Vietnamese Puppeteers gather for festival (April 19, 2003)
Puppeteers from across the country are gather-ing in Ha Long for this yearís National Puppetry Festival.
|Pulling strings: A scene of The Fisherman and the Gold Fish, which will be performed during the festival. ó VNS Photo Doan Tung|
The festival has been difficult to organise because the country only has six troupes; Unima Viet Nam, Hai Phong, HCM City, Dac Lac, Thang Long and the Central Puppetry Theatre.
The five-day festival, which opened on Tuesday, aims to bring an experimental edge to this traditional art form by promoting discussion amongst attendants.
To encourage the art, the festivalís organisational board has made no attempt to limit the subject matter and form of the performances, with a view to encouraging puppeteers to finding new interpretations for old narratives.
Over 100 puppeteers from five troupes will stage 14 plays, alongside a solo performance from Van Hoc.
However, the performances will all be somewhat dated, according to Lao Dong (Labour) newspaper.
One of the festivalís highlights will be the performance from the Hai Phong puppeteers who won first prize at the international puppetry festival in Prague last year, with their lacquered buffaloes and fire-breathing dragons.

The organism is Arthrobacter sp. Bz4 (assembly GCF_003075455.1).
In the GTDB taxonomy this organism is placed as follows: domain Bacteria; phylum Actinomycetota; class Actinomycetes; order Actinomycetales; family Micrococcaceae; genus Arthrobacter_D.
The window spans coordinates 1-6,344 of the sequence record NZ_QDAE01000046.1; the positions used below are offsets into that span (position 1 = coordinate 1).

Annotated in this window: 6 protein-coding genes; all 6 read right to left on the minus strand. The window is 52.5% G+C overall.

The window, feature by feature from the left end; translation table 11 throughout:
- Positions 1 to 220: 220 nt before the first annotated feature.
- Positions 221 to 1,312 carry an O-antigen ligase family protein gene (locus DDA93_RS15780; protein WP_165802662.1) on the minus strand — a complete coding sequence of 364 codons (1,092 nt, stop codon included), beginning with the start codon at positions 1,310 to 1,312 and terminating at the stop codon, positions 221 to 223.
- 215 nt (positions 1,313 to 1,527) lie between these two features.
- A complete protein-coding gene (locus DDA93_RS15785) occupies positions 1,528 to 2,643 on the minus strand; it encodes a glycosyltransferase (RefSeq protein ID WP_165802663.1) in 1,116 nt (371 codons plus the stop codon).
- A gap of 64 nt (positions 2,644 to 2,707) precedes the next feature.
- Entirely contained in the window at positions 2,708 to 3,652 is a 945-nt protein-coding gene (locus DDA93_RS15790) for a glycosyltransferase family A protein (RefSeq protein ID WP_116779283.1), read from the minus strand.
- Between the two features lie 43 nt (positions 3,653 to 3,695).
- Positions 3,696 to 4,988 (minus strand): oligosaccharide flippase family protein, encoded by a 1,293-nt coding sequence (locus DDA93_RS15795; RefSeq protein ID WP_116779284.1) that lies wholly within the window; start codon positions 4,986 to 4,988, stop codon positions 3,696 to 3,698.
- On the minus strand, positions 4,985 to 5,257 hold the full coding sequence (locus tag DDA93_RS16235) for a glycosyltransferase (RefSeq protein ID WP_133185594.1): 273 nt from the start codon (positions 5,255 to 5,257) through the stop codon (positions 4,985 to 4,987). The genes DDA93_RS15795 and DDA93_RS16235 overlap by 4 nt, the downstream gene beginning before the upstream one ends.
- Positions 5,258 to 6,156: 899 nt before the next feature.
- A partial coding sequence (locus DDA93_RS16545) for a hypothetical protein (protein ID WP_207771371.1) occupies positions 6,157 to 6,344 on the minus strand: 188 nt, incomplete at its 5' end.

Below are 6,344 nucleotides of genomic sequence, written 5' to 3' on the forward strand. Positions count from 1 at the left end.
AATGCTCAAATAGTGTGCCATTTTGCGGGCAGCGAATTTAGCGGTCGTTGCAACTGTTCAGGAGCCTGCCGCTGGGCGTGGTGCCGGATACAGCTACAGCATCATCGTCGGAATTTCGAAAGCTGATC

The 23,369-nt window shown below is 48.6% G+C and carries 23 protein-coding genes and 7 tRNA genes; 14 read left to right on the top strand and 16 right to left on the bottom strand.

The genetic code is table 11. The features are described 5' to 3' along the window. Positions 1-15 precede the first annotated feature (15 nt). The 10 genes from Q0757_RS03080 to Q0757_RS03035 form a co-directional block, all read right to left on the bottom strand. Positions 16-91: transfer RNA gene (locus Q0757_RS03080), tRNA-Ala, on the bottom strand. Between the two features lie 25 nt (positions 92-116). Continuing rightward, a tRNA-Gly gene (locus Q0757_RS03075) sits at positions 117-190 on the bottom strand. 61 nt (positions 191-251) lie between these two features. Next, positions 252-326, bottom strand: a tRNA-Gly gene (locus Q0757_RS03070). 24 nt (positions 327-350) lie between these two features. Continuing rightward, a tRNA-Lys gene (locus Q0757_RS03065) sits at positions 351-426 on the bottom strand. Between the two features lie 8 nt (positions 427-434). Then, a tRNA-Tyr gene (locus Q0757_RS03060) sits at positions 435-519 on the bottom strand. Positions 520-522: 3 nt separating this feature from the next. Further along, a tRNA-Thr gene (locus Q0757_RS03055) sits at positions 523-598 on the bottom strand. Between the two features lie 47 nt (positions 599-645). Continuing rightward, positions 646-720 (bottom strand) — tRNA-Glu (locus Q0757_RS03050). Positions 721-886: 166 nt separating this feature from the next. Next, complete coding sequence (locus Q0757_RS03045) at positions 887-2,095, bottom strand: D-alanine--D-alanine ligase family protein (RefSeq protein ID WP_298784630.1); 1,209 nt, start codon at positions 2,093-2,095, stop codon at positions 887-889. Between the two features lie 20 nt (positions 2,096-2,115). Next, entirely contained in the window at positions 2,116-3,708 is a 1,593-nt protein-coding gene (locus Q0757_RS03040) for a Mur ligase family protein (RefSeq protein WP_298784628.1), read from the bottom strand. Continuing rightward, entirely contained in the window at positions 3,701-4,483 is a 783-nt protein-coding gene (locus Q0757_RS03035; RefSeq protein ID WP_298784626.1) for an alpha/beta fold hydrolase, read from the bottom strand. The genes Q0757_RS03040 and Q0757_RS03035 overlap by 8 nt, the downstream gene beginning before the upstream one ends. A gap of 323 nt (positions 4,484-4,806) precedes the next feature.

The troupe are set to perform Ong Lao Danh Ca va Con Ca Vang (the Fisherman and the Gold Fish) alongside the Central Puppet Theatreís Chuyen Nguoi Vo Si (the Boxerís Tale).
Several new stories are due to make their debut at the festival, including Cau Chuyen Tre Tho (A Childís Story) from the Thang Long Puppet Theatre, and Ta Ao Que Huong (Homeland Dress) from the Central Puppet Theatre, which will feature puppets in conical hats, jeans and ties.
Itís commonly believed that puppeteers should receive professional training, but Viet Nam has no such training courses available.
"Water puppetry is unique and puppets can be easily renewed and used more creatively," says Vuong Duy Bien, the deputy-director of the Central Puppetry Theatre.
The puppet is controlled behind the scenes by the puppeteer who uses his hands and legs. The puppets face is created with a balloon attached to a mask.
Bien said that although itís sensible to look to the future, itís also important to try and preserve the puppetís natural beauty and traditional folk characteristics.
In recent years, the puppets have become much more beautiful and vivid. However, the art continues to be hampered by poorly equipped theatres.
Puppets theatres need to work in co-ordination with artists involved in drama, pantomime and traditional opera if they really want to breathe new life into the art form, the Lao Dong newspaper said. ó VNS
Reprinted with permission from Vietnam News Agency
Printer Friendly Version
Send this to a Friend